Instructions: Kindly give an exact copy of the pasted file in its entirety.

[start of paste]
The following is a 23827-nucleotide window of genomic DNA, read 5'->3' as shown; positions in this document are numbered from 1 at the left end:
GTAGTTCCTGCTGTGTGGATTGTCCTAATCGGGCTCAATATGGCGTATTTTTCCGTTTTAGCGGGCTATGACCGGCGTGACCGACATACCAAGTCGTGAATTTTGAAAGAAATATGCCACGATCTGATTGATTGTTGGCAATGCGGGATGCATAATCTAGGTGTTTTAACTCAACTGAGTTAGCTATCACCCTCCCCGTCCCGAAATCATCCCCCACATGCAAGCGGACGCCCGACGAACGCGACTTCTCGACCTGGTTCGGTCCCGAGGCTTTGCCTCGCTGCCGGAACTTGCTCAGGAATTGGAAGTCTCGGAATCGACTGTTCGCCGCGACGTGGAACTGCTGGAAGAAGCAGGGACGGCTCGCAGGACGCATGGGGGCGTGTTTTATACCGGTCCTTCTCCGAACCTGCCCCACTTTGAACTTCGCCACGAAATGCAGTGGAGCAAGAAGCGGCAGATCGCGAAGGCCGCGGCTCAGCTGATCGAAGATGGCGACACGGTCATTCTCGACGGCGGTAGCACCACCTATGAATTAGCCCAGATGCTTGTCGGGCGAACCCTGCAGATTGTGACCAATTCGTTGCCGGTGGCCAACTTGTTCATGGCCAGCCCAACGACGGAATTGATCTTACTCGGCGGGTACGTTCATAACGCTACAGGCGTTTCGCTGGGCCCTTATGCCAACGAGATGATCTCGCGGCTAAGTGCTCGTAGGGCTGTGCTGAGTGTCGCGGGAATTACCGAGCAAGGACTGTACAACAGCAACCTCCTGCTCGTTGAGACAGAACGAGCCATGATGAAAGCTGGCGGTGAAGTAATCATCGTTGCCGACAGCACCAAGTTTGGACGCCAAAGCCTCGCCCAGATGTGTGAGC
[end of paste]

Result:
The following is a 23827-nucleotide window of genomic DNA, read 5'->3' as shown; positions in this document are numbered from 1 at the left end:
GTAGTTCCTGCTGTGTGGATTGTCCTAATCGGGCTCAATATGGCGTATTTTTCCGTTTTAGCGGGCTATGACCGGCGTGACCGACATACCAAGTCGTGAATTTTGAAAGAAATATGCCACGATCTGATTGATTGTTGGCAATGCGGGATGCATAATCTAGGTGTTTTAACTCAACTGAGTTAGCTATCACCCTCCCCGTCCCGAAATCATCCCCCACATGCAAGCGGACGCCCGACGAACGCGACTTCTCGACCTGGTTCGGTCCCGAGGCTTTGCCTCGCTGCCGGAACTTGCTCAGGAATTGGAAGTCTCGGAATCGACTGTTCGCCGCGACGTGGAACTGCTGGAAGAAGCAGGGACGGCTCGCAGGACGCATGGGGGCGTGTTTTATACCGGTCCTTCTCCGAACCTGCCCCACTTTGAACTTCGCCACGAAATGCAGTGGAGCAAGAAGCGGCAGATCGCGAAGGCCGCGGCTCAGCTGATCGAAGATGGCGACACGGTCATTCTCGACGGCGGTAGCACCACCTATGAATTAGCCCAGATGCTTGTCGGGCGAACCCTGCAGATTGTGACCAATTCGTTGCCGGTGGCCAACTTGTTCATGGCCAGCCCAACGACGGAATTGATCTTACTCGGCGGGTACGTTCATAACGCTACAGGCGTTTCGCTGGGCCCTTATGCCAACGAGATGATCTCGCGGCTAAGTGCTCGTAGGGCTGTGCTGAGTGTCGCGGGAATTACCGAGCAAGGACTGTACAACAGCAACCTCCTGCTCGTTGAGACAGAACGAGCCATGATGAAAGCTGGCGGTGAAGTAATCATCGTTGCCGACAGCACCAAGTTTGGACGCCAAAGCCTCGCCCAGATGTGTGAGC